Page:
Posted in sixforsunday

#SixforSunday – 2021 books I’m excited for

I found this prompt when I was catching up on some blog posts this week and it looks like a lot of fun.

This prompt in particular caught my attention, because there are so many books I’m excited to read this year.

It’s hosted by A Little But A Lot and August’s theme is 2021 books.

Thursday Murder Club 2

The Man Who Died Twice (Thursday Murder Club, #2)

I loved The Thursday Murder Club, and I have my copy of its sequel, The Man Who Died Twice, pre-ordered so I can get my hands on it as soon its publication date arrives in September.


Nighthawking (Detective Sergeant Adam Tyler #2)

The first novel in the DS Adam Tyler series, Firewatching, became one of my favourite books of 2021 before I’d even made it halfway through.

The use of present tense and the chapters being broken up into smaller scenes made it refreshing and so easy to read, and I went out straight away to buy a copy of Book 2.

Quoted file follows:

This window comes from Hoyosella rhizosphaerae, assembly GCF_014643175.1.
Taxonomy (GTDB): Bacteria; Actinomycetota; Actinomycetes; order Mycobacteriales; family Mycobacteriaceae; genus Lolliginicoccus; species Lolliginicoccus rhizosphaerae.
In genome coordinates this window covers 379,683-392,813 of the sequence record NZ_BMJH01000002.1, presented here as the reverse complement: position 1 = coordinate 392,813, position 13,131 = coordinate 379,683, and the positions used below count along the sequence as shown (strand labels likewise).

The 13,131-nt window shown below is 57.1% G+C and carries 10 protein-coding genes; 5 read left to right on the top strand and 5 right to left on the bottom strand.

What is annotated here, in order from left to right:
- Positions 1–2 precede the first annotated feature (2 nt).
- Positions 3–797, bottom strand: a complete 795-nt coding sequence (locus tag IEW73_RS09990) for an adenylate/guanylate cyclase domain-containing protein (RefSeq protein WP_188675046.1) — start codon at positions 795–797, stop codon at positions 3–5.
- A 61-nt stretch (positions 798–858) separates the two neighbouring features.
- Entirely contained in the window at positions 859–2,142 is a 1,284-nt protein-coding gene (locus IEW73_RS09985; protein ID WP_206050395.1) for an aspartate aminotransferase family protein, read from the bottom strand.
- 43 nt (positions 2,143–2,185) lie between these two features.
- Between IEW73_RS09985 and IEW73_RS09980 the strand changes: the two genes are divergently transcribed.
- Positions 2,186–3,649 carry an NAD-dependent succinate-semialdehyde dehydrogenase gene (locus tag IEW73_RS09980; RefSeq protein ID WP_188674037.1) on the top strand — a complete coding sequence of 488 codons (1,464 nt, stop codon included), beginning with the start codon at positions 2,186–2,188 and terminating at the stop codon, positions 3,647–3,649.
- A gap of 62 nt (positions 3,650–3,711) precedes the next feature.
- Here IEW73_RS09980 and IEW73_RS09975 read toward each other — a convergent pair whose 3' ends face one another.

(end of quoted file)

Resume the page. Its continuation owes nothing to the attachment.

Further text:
The Devil and The Dark Water

The Devil and the Dark Water

I’ve realised there’s a common theme to the books I’ve picked so far and that they’re all second novels by new authors.

The Seven Deaths of Evelyn Hardcastle was very trippy (I won’t go into details to avoid spoilers for anyone who’s yet to read it) but it was incredibly clever, and I’ve heard good things about Stuart Turton’s next book, The Devil and The Dark Water.

The Dying Squad

The Dying Squad

I bought this book after seeing it constantly on Twitter, being praised highly by some authors and bloggers lucky enough to get hold of an advanced copy.

The plot sounds very interesting, though I’m not sure if the detective’s surname being Lazarus is a little too on the nose. But I’m definitely going to read it anyway and soon, hopefully, because I have lots of questions.

The Murder of Graham Catton

The Murder of Graham Catton

Podcasts aren’t something I listen to much of. There’s probably only about 5 I’ve stuck with for the full episode, but I am intrigued by the idea of a true crime podcast being a central part of this story.

The Appeal

The Appeal

A mystery novel where the reader is given the evidence usually only available to the detective and is to try and solve the crime themselves?

Yes please.